In terms of truck capability, the Lightning will offer estimated maximum payload of 1,800 (extended-range) to 2,000 (standard-range) lbs. Maximum estimated towing ranges (with max trailer tow package) from 7,700 lbs (standard-range) to 10,000 lbs (extended-range).
Four trim levels will be available for the Lightning, a fleet-focused work truck, Pro trim, along with XLT, Lariat and Platinum. The top range Platinum trim is only available with the extended-range battery, while the Pro trim is only available with the extended-range for fleets. The middle two trims are standard with the standard-range battery, with the option of having the extended-range version.
A new feature on the Lightning, that may be a selling feature for some, is Ford Intelligent Backup Power. What the feature does is basically turn your truck into a backup power source for your home. The system gives the Lightning the ability to offload 9.6 kW of power. When using the truck with an 80-amp Ford Charge Station Pro and a home management system, the system send power to the house, instead of charging itself. Once power is restored, the truck goes back to charging its battery.
Ford says that an extended-range battery model can power a home for up to three days, when using an average of 30 kWh of daily use.
“Whether sheltering during a storm or trying to stay safe in a heat wave, customers can now use their truck to give themselves power when they need it most,” said Ryan O’Gorman, Electric Vehicle Manager, Strategic Partnerships. “F-150 Lightning is built for seamless transitions between charging your vehicle and powering your house when needed – and Ford is the first in the North America to offer this capability on an electric truck.”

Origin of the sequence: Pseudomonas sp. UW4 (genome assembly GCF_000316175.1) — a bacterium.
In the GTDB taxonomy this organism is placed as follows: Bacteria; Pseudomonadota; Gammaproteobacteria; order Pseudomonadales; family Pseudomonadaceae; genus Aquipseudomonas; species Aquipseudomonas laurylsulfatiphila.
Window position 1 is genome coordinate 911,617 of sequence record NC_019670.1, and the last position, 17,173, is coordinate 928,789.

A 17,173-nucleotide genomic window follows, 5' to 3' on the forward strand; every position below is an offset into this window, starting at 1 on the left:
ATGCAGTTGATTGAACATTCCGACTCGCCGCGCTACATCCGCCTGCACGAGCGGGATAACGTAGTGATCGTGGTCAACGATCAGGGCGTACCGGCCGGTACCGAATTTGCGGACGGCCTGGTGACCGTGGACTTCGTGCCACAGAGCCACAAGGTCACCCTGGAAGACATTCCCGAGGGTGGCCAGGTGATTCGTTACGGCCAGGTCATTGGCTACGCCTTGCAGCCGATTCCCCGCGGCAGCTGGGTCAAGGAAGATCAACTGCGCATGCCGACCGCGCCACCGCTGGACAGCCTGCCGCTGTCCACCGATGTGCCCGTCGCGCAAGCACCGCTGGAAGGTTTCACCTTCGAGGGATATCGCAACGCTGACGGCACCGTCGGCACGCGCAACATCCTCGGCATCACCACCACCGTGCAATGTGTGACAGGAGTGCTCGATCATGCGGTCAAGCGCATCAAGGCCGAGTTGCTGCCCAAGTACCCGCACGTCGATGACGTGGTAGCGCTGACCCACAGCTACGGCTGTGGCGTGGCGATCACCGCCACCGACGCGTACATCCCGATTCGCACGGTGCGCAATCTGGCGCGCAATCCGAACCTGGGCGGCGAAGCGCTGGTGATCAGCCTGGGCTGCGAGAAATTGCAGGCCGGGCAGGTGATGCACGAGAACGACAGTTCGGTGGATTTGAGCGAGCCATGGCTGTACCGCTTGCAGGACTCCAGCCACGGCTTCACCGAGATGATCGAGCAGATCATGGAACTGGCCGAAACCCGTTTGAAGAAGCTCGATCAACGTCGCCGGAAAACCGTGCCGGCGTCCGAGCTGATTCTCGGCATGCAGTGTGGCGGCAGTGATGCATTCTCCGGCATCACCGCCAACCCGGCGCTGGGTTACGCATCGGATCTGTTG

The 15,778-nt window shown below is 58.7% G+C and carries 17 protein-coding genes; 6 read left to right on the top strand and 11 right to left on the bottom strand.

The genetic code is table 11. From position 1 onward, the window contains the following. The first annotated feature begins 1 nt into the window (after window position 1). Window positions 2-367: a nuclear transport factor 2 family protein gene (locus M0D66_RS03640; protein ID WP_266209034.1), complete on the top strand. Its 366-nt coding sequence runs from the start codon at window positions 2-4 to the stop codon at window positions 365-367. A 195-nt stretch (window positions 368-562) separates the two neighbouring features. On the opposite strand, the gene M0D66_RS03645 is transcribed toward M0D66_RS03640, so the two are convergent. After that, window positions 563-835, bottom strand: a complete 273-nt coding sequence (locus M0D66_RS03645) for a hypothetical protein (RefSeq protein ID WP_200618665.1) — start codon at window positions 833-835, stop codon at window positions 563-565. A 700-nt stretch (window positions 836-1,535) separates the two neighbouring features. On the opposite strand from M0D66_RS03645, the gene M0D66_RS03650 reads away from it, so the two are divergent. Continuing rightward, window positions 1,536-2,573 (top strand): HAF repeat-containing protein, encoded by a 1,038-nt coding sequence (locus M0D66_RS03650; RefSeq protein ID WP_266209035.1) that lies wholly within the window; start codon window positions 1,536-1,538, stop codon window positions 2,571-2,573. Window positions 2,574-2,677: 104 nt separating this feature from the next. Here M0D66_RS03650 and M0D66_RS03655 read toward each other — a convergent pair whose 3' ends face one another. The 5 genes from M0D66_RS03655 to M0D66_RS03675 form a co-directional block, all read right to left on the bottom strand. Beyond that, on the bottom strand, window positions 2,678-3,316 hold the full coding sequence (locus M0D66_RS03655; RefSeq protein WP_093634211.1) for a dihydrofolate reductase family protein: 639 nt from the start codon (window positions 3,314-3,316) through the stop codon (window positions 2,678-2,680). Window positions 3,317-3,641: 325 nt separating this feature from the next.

Another innovative features of the Lightning, is that as a result of not needing as much space up front for an engine and transmission, the under the hood section of the vehicle is now a trunk. It offers 400 litres of volume and 400 lbs of payload, has four electrical outlets, two USB chargers and a drainable floor.
The Ford F-150 Lightning is expected to arrive in Spring 2022.
“We’re not here to make an electric truck for the few– Ford is committed to building one that solves real problems for real people,” said Kumar Galhotra, Ford president, Americas and International Markets Group, Ford Motor Company. “F-150 Lightning delivers everything we’ve said electric vehicles can offer, plus the capability expected from a Built Ford Tough truck – not just near instant torque but powerful towing and hauling customers can depend on.”
Mario Cywinski is the Editor of Plant magazine, Machinery and Equipment MRO magazine and Food and Beverage magazine, a member of the Automobile Journalists Association of Canada, and a judge for Canadian Truck King Challenge. He has over 13 years of editorial experience; nearly three years of maintenance, reliability, and operations experience; over 16 years of automobile industry experience, as well as small business industry experience.